The English language in India is a complicated business. And I don’t just mean that sometimes you might see signs advertising the availability of Single Bad Rooms and Double Bad Rooms at a hotel, or the location of the local English Wine and Bear Shop. Or that, when speaking Hindi, if you find yourself at a loss for the correct word, throw the English one in there and you are usually good to go. English has traditionally been a language of power in India, used in government and business by the relatively small percentage of the population that has had the opportunity to learn it fluently (Note: in a country of over a billion people, a relatively small percentage is still a significant amount of people). I have repeatedly been told of the elitism associated with the English language – a divide between the English speakers and the non-English speakers in India.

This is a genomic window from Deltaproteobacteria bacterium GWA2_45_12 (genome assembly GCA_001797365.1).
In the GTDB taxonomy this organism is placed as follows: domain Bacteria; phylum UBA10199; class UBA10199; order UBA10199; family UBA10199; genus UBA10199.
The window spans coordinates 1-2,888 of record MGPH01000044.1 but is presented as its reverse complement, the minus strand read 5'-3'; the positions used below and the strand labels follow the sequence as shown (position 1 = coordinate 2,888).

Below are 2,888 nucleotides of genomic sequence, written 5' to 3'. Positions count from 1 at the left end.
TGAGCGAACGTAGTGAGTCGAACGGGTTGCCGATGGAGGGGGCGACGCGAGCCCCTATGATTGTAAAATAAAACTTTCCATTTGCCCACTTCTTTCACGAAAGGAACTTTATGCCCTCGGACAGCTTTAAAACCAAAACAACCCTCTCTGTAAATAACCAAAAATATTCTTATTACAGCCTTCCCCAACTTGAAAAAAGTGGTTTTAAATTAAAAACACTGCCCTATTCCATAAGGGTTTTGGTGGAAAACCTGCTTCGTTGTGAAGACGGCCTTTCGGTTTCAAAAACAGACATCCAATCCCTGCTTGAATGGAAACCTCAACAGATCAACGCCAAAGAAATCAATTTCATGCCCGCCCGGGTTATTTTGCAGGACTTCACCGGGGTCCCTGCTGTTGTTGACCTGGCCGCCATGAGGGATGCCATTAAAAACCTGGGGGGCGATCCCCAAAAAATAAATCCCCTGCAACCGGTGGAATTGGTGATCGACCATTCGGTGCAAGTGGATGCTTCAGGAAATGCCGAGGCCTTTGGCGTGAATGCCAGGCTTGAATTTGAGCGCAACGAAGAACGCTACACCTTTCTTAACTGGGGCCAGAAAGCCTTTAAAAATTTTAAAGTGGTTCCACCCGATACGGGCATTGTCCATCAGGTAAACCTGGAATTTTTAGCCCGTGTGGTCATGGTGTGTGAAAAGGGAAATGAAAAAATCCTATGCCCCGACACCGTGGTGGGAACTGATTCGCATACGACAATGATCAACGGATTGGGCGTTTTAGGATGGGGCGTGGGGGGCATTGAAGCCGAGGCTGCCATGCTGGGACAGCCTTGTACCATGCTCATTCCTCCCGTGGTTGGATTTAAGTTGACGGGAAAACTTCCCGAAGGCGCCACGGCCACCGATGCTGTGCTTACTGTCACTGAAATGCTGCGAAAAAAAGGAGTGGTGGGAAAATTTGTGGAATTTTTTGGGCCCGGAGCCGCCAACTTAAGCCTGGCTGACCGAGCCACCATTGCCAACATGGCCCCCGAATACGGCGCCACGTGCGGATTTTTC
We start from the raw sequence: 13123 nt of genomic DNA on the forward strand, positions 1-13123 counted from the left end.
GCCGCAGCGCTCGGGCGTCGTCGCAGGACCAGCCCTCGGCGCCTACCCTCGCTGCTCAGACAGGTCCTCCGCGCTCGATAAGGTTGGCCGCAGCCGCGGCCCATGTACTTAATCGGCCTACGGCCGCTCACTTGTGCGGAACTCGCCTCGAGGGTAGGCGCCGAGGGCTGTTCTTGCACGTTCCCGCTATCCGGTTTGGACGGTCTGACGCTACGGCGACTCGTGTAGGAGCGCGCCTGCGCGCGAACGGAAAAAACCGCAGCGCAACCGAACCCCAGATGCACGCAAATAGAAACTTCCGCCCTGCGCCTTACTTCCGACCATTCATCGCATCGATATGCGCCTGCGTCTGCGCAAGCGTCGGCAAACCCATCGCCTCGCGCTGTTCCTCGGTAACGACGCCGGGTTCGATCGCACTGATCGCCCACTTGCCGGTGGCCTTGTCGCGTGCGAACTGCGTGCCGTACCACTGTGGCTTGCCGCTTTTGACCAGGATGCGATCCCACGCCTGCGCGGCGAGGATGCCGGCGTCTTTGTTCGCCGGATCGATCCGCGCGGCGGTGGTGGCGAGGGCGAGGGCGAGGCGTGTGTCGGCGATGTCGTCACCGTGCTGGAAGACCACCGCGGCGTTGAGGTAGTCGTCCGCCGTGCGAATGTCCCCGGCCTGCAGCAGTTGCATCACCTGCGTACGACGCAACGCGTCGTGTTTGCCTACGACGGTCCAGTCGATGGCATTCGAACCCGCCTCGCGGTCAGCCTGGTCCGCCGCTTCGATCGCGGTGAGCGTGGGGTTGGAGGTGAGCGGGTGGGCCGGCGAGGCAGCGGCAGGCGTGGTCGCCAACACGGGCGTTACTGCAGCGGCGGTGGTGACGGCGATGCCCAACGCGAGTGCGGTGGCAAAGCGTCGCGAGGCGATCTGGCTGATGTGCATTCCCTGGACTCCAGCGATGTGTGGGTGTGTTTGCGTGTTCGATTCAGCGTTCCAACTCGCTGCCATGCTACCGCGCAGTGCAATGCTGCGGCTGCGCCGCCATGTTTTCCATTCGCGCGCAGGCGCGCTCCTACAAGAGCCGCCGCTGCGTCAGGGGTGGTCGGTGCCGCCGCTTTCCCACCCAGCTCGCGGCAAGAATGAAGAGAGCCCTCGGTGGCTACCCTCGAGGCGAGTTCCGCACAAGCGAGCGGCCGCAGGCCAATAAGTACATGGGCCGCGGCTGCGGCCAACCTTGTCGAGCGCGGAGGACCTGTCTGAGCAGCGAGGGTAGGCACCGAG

My current project is to develop English curriculum and teacher training for Digantar’s alternative schools. At a recent teacher workshop I conducted, we discussed reasons for learning English as a second language. The alternative school teachers pointed to benefits including access to information in an increasingly globalized world, the ability to engage in cultural exchanges with people from different countries and learn from different perspectives. They also expressed the desire to make English accessible to more people in order to close the gap between English and non-English speakers. Despite the strong emphasis on learning English in primary schools in India, there remains a lack of resources and training necessary to make it a reality. It is not uncommon for teachers expected to teach English to not actually know English themselves. This creates a special challenge for teacher preparation and training, and something I am constantly thinking about as I prepare curriculum materials and resources.